Susan Feniger: No one could and no one ever remembered how to, because the recipes, I have a little recipe card file with little like things from my grandmother and my mother and from when I was in culinary, which is very cool. And over the years, like frozen fruit mold that my mom made, with sour cream and canned pineapple and cherries, Roche cherries and that, and-

Kerry Diamond: And you still have that?

Susan Feniger: Yeah.

Kerry Diamond: Wow. Have you photographed it? That's amazing.

Susan Feniger: I haven't, but I should.

Kerry Diamond: You should.

Susan Feniger: I should I know. It was great. Like the Velveeta thing and then you'd roll up this white bread that was all buttered margarine on the outside and freeze them. And when friends would... Because friends would come over like Sunday afternoon, my parents, people would pop in and that you take them out and you put them in a really hot oven and then under the broiler and they get crispy golden, like a grilled cheese sandwich but rolled up in a roll. They're fabulous. They're fabulous.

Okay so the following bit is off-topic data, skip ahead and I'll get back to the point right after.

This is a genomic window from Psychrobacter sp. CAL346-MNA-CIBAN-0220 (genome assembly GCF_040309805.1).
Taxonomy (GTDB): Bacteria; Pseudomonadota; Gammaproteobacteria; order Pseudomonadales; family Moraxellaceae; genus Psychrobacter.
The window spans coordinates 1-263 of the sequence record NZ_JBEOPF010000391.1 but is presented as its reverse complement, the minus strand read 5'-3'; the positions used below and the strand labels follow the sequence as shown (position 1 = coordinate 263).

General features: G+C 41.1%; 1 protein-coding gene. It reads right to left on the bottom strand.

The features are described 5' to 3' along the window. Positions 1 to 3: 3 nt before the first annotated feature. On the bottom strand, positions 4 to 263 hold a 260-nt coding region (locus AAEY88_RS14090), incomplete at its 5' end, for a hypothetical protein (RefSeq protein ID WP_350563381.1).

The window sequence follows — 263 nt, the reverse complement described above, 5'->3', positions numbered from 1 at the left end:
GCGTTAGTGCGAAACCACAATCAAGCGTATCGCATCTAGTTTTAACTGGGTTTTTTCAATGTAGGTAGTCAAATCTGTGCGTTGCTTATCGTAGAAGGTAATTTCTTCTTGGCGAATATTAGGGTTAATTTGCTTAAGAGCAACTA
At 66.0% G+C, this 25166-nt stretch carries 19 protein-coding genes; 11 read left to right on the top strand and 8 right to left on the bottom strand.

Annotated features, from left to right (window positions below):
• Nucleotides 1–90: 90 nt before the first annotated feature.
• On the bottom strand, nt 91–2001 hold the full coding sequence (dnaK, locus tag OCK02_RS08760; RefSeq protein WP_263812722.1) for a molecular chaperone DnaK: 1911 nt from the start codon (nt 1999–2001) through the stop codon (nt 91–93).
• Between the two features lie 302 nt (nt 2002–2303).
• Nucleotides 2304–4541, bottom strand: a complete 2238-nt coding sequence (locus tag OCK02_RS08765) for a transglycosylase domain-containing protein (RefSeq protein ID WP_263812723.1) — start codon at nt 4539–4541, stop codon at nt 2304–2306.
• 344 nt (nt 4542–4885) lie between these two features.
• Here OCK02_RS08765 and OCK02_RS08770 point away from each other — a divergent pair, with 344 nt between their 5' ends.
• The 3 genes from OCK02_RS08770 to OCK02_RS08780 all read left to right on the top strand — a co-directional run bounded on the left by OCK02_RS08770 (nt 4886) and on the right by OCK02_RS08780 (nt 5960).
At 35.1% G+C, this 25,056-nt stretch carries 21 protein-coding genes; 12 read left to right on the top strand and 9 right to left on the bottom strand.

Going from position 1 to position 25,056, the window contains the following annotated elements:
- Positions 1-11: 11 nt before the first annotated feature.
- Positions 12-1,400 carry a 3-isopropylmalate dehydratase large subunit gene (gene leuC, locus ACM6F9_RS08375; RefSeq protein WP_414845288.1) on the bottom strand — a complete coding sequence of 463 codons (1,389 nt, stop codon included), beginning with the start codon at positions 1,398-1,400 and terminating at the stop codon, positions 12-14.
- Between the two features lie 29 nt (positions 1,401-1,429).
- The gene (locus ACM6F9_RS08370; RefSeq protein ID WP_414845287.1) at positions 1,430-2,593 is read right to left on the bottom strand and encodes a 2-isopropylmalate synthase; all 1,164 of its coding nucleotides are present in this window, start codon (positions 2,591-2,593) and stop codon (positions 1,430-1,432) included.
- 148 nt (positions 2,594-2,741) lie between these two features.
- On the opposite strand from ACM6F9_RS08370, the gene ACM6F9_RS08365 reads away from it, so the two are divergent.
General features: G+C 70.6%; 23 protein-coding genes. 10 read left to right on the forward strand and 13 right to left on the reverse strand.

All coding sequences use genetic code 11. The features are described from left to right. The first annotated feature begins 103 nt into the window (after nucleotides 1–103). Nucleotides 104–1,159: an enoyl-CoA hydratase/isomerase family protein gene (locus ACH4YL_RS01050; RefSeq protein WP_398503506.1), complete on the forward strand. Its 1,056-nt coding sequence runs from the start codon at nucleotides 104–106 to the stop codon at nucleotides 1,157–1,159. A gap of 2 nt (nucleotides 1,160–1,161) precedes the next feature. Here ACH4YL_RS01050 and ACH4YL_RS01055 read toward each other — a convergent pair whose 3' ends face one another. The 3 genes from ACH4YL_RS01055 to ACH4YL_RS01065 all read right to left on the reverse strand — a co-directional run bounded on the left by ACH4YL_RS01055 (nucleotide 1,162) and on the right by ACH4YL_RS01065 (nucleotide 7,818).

Kerry Diamond: Next time I see Velveeta I'm going to snap it up and do that. So when and where did you decide you wanted to be a chef?

Susan Feniger: I started in a Hyde Park college, so I was studying philosophy in that, and then I dropped out of college and moved in with my boyfriend and then lived in a teepee, soda teepee in Vermont. And then after it got so cold and living in the teepee, decided I was working for a cabinet maker, decided I should go back to college. So moved out to California, met this amazing economics professor, changed my major to economics and all along, because I'd been living with my boyfriend, my parents were very supportive, so I started working in the kitchen.